The cool thing about gases is that you can use partial pressure (at constant volume) as a surrogate for moles (Avogadro's Law). Your reaction says that you need two moles of H2 for every mole of CO2, so you need twice the partial pressure of H2 to react stoichiometrically with CO2. Since you are given 300:391 instead of 1:2 (CO2:H2) , the hydrogen is clearly the limiting reactant.
Now it's a stoichiometric problem with the amount of hydrogen determining how much of everything involved is used up or produced.
You can find the moles of hydrogen using the Partial Pressure Ideal Gas Law: PiV = niRT which works because ideal gases essentially act like the other gas isn't there and the partial pressure is the pressure that it would have if it was by itself.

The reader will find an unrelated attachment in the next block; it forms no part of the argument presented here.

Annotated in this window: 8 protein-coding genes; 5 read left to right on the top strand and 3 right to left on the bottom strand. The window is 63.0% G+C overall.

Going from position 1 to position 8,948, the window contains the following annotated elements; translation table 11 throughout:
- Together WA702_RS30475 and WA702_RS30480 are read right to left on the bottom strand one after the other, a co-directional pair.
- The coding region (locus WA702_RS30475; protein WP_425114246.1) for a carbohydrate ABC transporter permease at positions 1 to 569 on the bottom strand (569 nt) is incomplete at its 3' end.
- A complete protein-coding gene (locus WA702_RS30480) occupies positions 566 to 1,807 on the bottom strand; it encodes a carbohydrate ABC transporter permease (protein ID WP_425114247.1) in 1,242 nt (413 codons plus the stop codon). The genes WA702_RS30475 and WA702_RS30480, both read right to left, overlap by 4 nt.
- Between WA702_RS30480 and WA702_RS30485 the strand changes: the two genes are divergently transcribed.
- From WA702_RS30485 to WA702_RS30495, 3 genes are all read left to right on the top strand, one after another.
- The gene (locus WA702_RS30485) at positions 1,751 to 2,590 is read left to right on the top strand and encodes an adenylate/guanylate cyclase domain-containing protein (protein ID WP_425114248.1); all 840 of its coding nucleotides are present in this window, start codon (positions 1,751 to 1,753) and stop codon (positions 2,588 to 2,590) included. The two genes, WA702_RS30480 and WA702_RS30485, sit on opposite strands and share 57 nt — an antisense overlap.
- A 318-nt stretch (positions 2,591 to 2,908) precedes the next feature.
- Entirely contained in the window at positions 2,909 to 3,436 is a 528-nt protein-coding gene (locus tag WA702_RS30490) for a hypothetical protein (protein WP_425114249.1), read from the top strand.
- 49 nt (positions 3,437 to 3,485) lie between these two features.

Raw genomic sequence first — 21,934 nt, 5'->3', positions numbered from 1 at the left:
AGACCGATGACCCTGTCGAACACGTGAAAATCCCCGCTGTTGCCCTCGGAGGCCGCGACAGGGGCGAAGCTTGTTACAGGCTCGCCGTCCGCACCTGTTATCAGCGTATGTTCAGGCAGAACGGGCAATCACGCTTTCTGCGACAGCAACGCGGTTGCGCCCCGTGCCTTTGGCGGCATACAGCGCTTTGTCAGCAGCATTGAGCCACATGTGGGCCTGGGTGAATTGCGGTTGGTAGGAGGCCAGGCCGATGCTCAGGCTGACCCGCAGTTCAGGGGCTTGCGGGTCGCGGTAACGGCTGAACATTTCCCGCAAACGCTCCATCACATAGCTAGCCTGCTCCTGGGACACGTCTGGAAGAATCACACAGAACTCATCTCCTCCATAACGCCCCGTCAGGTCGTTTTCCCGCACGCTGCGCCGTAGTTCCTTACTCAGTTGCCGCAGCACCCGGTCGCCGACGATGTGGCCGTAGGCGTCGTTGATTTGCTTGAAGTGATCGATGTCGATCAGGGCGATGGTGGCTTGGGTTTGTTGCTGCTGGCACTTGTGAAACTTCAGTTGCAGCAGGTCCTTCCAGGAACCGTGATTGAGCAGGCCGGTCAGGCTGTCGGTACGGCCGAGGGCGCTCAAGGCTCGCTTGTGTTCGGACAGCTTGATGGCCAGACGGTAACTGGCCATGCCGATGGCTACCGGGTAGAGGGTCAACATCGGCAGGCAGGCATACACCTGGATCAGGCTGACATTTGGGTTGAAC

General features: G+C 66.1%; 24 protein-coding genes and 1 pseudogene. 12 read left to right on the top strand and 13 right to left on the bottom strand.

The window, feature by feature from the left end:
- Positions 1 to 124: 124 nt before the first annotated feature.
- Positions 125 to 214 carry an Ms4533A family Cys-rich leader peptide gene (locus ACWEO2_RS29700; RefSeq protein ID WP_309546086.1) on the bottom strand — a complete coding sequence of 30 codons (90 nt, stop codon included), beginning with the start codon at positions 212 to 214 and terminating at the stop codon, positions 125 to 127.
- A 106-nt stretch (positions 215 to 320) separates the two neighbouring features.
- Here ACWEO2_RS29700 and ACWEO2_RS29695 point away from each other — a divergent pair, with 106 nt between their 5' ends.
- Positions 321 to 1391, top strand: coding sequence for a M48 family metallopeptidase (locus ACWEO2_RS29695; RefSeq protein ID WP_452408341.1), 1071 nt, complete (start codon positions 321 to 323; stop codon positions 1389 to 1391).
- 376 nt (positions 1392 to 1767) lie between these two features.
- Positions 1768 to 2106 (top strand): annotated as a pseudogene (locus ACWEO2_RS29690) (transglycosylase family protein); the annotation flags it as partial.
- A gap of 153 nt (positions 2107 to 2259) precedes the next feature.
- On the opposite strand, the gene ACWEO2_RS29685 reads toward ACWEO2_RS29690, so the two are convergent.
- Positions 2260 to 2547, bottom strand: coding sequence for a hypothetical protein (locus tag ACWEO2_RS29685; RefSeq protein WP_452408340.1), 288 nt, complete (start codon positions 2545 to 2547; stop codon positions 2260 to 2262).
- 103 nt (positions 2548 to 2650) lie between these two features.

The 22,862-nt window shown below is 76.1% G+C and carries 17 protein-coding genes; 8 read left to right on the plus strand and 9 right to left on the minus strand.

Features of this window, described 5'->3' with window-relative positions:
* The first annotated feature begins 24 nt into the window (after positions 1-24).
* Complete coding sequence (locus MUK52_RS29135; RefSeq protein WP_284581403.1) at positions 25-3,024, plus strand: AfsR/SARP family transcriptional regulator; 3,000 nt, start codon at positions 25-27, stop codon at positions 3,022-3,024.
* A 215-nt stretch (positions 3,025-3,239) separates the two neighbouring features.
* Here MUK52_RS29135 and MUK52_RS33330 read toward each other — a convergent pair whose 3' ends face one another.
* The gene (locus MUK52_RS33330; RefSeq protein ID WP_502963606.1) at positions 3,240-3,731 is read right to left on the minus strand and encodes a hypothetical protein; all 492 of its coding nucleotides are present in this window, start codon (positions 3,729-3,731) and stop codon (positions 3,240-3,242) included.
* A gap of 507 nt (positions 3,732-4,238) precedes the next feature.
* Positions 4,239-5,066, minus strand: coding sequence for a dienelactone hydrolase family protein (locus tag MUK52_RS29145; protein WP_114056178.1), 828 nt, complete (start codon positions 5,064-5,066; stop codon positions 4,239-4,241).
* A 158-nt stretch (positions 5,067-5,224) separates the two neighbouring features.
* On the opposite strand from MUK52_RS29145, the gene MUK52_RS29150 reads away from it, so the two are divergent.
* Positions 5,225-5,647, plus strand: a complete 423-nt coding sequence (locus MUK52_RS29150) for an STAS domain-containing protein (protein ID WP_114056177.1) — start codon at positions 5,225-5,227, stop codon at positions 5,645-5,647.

Solve for nH2 by subbing in PH2 in the appropriate atm units P in mmHg/ (760 mmHg/atm) and R =.0821. The Temperature and Volume are given.
Once you have moles of H2 you can find moles of methanol and then gram s of methanol using the reaction coefficients and the molar mass of methanol.